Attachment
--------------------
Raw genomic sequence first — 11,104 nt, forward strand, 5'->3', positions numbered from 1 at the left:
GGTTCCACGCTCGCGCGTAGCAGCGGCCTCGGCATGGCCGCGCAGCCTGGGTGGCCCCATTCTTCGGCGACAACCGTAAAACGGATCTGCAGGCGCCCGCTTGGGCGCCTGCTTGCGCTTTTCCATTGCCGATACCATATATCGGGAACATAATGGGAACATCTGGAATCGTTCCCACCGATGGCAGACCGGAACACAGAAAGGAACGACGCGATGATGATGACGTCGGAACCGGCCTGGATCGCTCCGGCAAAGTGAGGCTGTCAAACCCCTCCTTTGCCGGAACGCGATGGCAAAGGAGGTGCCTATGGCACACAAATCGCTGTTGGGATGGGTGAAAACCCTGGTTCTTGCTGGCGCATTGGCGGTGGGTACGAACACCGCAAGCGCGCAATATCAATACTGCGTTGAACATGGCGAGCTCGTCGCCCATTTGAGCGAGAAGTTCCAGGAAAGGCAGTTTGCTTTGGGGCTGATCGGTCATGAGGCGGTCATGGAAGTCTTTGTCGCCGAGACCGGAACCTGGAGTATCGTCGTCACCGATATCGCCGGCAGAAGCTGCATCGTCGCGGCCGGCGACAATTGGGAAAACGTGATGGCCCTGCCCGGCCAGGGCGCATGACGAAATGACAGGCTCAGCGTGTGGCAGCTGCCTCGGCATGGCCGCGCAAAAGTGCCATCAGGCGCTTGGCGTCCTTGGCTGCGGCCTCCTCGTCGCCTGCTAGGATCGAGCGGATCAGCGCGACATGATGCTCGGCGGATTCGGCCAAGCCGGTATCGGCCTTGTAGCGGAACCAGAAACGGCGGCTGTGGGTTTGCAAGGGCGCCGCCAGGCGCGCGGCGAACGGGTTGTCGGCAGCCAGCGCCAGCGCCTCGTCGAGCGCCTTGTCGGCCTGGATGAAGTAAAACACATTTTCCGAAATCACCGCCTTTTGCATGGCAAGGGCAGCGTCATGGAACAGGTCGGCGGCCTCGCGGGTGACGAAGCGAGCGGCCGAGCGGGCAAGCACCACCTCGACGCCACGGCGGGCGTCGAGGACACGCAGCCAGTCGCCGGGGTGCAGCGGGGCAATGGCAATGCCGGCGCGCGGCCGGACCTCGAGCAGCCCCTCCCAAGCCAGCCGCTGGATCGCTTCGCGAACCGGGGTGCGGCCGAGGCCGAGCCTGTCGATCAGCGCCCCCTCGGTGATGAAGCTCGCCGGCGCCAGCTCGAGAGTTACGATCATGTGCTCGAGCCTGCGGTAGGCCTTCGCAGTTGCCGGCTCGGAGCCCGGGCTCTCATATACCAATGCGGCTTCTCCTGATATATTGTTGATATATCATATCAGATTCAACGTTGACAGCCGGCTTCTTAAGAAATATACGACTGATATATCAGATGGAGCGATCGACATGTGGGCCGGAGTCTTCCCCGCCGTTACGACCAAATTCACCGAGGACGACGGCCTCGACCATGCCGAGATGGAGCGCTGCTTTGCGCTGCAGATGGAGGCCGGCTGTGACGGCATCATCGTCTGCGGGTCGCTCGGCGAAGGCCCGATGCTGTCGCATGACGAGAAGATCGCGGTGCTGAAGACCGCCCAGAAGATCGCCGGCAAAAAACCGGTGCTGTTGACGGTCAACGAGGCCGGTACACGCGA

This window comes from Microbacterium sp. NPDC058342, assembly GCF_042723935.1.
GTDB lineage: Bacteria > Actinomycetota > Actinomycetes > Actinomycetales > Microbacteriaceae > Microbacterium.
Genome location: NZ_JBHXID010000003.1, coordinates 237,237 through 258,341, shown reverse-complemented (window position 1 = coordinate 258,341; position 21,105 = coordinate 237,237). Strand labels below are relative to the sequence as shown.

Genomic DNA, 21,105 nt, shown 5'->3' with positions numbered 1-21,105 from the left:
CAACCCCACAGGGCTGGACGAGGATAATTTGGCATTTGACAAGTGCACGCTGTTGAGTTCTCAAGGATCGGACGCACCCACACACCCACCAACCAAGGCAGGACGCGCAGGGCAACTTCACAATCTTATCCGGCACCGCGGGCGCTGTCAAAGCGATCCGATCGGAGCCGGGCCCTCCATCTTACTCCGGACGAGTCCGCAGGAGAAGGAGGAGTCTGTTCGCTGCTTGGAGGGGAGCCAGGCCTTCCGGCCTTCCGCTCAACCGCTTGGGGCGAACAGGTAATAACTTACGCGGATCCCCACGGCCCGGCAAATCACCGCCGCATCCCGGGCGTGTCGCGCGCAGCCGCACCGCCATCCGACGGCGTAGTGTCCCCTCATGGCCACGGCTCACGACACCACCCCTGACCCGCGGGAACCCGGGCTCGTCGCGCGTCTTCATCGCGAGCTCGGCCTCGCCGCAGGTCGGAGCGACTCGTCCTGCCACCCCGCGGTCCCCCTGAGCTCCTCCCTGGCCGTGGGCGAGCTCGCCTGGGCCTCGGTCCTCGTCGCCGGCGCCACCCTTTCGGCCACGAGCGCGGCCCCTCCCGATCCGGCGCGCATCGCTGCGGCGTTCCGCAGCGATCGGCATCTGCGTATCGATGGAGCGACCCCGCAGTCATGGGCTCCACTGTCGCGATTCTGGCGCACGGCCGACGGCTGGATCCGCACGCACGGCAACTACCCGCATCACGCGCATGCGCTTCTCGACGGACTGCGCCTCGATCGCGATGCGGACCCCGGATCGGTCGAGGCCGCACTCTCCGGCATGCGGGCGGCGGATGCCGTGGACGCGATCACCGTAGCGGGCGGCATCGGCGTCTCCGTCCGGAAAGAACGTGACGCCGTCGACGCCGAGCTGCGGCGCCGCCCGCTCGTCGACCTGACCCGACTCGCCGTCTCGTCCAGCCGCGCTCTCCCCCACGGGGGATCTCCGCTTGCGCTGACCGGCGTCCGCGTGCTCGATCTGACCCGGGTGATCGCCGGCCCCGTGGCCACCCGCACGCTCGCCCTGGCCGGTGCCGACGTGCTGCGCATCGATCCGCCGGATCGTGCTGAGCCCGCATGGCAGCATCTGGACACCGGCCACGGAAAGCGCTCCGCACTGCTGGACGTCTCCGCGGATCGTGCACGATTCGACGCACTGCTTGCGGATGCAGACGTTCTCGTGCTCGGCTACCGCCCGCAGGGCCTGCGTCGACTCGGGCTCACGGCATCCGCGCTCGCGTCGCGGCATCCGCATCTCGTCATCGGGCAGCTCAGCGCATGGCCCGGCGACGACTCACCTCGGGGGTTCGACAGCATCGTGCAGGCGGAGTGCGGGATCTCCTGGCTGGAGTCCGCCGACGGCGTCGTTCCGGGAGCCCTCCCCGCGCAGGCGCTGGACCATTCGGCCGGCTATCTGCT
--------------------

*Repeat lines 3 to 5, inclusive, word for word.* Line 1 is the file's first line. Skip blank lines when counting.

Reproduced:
This window comes from Microbacterium sp. NPDC058342, assembly GCF_042723935.1.
GTDB lineage: Bacteria > Actinomycetota > Actinomycetes > Actinomycetales > Microbacteriaceae > Microbacterium.
Genome location: NZ_JBHXID010000003.1, coordinates 237,237 through 258,341, shown reverse-complemented (window position 1 = coordinate 258,341; position 21,105 = coordinate 237,237). Strand labels below are relative to the sequence as shown.